About Vitreous Traction
The eye works like a camera. The lens system in the front of the eye (cornea, pupil, and lens) focuses light onto the back of the eye, the retina. The middle of the eye is filled with a clear, jelly-like substance called vitreous. The vitreous and retina are normally in contact with each other. The retina is the inner lining of the eye and works like the film in a camera. It senses light and allows you to see by transmitting this information to your brain where it is interpreted as images.
The macula is the central area of the retina and is the only area that can see fine details. Damage to the macula can severely affect your central vision and make it difficult to perform certain activities such as reading fine print, recognizing faces, or threading a needle.
Over time, the vitreous gel liquefies and separates from the center of the retina in the macula. This is a completely normal process called posterior vitreous detachment (PVD). In most people, the vitreous separates completely from the macula with no difficulty. However, in some cases the vitreous is connected too tightly to the macular region that it remains partially attached to it. This incomplete separation can lead to tugging on the retina. This is called vitreomacular traction (VMT) syndrome. Sometimes the tugging is so severe that it can alter the anatomy of the macula and contribute to blurry or distorted vision.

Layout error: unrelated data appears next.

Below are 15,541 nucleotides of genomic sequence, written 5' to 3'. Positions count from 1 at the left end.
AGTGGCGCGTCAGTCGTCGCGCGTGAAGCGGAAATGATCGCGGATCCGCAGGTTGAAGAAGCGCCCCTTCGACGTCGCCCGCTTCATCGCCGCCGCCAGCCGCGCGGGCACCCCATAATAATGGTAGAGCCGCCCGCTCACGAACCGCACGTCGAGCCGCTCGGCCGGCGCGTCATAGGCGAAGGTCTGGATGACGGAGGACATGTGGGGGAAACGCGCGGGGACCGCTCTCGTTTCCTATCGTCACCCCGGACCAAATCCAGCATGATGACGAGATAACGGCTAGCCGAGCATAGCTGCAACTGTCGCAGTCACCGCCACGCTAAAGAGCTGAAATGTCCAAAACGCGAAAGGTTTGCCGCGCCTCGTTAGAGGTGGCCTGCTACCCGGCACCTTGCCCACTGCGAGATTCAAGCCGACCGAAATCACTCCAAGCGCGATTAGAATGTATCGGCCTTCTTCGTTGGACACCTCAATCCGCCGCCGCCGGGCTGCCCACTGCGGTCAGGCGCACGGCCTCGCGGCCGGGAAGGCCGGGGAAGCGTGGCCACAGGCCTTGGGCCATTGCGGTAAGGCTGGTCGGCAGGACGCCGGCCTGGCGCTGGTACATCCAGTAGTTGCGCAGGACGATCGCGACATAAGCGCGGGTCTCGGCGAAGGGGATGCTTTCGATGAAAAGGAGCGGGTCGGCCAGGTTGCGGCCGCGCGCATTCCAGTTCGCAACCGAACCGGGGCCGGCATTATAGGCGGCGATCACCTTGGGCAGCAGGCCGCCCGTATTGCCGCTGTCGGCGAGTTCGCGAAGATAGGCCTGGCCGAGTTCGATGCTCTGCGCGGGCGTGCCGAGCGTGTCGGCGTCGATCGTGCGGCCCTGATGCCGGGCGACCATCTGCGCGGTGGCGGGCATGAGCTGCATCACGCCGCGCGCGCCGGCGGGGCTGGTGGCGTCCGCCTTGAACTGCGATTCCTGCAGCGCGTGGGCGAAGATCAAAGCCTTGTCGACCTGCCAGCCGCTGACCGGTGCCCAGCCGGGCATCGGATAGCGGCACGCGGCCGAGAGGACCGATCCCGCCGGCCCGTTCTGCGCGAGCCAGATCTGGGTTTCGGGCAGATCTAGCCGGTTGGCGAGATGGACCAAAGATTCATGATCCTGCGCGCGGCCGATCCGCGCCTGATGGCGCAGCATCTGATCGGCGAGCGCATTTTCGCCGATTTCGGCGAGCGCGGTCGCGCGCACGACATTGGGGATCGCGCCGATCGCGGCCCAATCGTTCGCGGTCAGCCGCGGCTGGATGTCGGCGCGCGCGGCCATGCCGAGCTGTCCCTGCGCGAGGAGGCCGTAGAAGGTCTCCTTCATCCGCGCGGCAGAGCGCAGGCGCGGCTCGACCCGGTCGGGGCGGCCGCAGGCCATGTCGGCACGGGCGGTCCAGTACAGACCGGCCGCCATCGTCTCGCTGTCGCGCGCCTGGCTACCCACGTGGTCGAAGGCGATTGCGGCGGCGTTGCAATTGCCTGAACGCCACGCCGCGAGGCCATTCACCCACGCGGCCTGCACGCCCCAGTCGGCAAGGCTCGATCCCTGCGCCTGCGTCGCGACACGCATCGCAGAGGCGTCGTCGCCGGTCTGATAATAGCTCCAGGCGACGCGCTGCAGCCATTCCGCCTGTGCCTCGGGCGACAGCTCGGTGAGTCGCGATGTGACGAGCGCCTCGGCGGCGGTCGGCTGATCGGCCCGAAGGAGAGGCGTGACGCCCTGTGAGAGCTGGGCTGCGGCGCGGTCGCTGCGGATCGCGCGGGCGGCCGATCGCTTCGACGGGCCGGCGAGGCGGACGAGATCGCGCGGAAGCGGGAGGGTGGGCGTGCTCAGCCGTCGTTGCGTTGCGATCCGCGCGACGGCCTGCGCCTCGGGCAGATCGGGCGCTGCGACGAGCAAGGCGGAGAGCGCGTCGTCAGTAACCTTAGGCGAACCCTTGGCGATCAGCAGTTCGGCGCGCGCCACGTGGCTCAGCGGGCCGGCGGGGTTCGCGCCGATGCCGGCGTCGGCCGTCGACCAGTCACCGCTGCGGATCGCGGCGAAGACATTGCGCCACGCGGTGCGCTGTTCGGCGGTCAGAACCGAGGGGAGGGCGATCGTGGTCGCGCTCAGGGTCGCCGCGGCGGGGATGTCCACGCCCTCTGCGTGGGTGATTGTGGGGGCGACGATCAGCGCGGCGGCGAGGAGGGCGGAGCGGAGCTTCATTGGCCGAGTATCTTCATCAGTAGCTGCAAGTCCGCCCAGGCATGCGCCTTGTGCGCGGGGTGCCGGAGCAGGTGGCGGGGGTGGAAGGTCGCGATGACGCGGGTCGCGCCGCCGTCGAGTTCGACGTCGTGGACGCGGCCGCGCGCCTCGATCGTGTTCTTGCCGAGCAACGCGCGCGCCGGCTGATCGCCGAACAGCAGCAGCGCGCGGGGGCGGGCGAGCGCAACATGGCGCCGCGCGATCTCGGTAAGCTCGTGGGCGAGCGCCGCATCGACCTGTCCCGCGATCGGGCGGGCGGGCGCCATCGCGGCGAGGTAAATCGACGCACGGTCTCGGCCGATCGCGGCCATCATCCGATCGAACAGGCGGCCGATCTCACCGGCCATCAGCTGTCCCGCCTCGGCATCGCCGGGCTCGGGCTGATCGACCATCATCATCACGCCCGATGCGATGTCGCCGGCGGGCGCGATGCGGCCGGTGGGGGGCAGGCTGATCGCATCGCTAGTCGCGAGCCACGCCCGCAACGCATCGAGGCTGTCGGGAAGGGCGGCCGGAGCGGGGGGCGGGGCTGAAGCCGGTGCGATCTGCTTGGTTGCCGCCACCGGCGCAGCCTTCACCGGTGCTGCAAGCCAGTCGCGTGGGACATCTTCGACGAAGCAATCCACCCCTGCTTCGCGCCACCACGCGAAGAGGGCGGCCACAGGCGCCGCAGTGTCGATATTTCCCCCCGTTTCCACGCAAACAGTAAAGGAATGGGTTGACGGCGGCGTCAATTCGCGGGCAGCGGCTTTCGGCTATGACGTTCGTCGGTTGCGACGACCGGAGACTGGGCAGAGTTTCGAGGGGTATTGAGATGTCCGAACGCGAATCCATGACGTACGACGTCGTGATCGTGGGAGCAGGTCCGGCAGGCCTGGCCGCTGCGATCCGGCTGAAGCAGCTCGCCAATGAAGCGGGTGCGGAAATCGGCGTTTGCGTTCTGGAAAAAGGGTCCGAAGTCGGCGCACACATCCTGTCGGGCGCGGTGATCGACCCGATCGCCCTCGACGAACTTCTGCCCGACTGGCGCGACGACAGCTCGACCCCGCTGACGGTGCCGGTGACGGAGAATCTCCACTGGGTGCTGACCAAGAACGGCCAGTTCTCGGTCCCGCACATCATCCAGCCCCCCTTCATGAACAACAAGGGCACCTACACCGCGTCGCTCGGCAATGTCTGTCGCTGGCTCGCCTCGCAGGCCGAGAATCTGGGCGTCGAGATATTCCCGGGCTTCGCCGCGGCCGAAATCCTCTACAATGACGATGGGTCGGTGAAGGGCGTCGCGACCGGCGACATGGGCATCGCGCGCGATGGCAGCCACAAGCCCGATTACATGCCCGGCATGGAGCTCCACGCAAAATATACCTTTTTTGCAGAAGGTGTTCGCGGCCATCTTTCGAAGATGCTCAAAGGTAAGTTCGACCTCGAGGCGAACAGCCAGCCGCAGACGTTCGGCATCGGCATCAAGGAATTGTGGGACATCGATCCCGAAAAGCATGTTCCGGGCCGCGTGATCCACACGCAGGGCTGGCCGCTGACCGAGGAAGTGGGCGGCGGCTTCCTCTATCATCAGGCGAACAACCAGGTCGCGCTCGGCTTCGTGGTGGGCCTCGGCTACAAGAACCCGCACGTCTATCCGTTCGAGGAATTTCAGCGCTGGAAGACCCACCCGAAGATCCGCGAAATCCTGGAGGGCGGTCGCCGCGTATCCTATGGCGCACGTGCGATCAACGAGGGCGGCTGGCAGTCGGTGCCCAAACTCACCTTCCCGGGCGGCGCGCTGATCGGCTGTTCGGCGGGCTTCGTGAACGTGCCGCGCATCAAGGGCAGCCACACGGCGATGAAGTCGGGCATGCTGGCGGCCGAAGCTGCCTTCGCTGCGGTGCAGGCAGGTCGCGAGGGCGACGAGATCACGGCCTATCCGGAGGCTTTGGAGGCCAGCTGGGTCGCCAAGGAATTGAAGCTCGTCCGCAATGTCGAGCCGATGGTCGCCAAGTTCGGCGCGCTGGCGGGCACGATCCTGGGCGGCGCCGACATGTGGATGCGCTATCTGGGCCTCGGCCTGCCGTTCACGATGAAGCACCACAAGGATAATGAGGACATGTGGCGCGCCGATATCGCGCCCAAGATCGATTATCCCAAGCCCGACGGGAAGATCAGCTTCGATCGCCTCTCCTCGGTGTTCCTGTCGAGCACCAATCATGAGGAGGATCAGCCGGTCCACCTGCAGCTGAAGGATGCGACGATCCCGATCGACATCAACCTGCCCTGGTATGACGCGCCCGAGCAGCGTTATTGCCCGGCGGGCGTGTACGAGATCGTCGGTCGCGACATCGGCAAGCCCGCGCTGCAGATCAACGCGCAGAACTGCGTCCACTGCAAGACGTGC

Our experienced, board-certified physicians at Retina Consultants of Houston are specially trained to treat a full range of diseases and conditions affecting the retina and vitreous, including vitreomacular traction syndrome (VMT).
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Causes and Symptoms
Common symptoms of vitreomacular traction syndrome include:
• Blurry central vision
• Distorted or “wavy” vision
• Gray or blurred spot in central vision
• Difficulty reading or performing tasks that require detailed vision
Other eye conditions associated with vitreomacular traction include:
Your Retina Consultants of Houston physician will use a test called optical coherence tomography (OCT) to help identify and monitor your vitreomacular traction syndrome. Sometimes an ultrasound is also used.
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Treatment and Prognosis
For mild symptoms, vitreomacular traction syndrome can be observed, and no treatment may be necessary. Keeping your eyeglass prescription updated can help maximize vision. In these milder cases, the vitreous may separate on its own over time, and the traction resolves spontaneously.
For more symptomatic or advanced cases, there are two options:
• The first is a nonsurgical treatment that involves the injection of a medication called ocriplasmin (Jetrea), an FDA-approved medication. Jetrea works by helping to create a complete posterior vitreous detachment, thereby relieving the tugging at the macula.
• In those cases in which Jetrea does not relieve traction, the alternative option is pars plana vitrectomy. In this surgical procedure, the vitreous is gently removed or peeled from the macula, thereby relieving traction. Patients generally have very good anatomical and visual outcomes after surgery.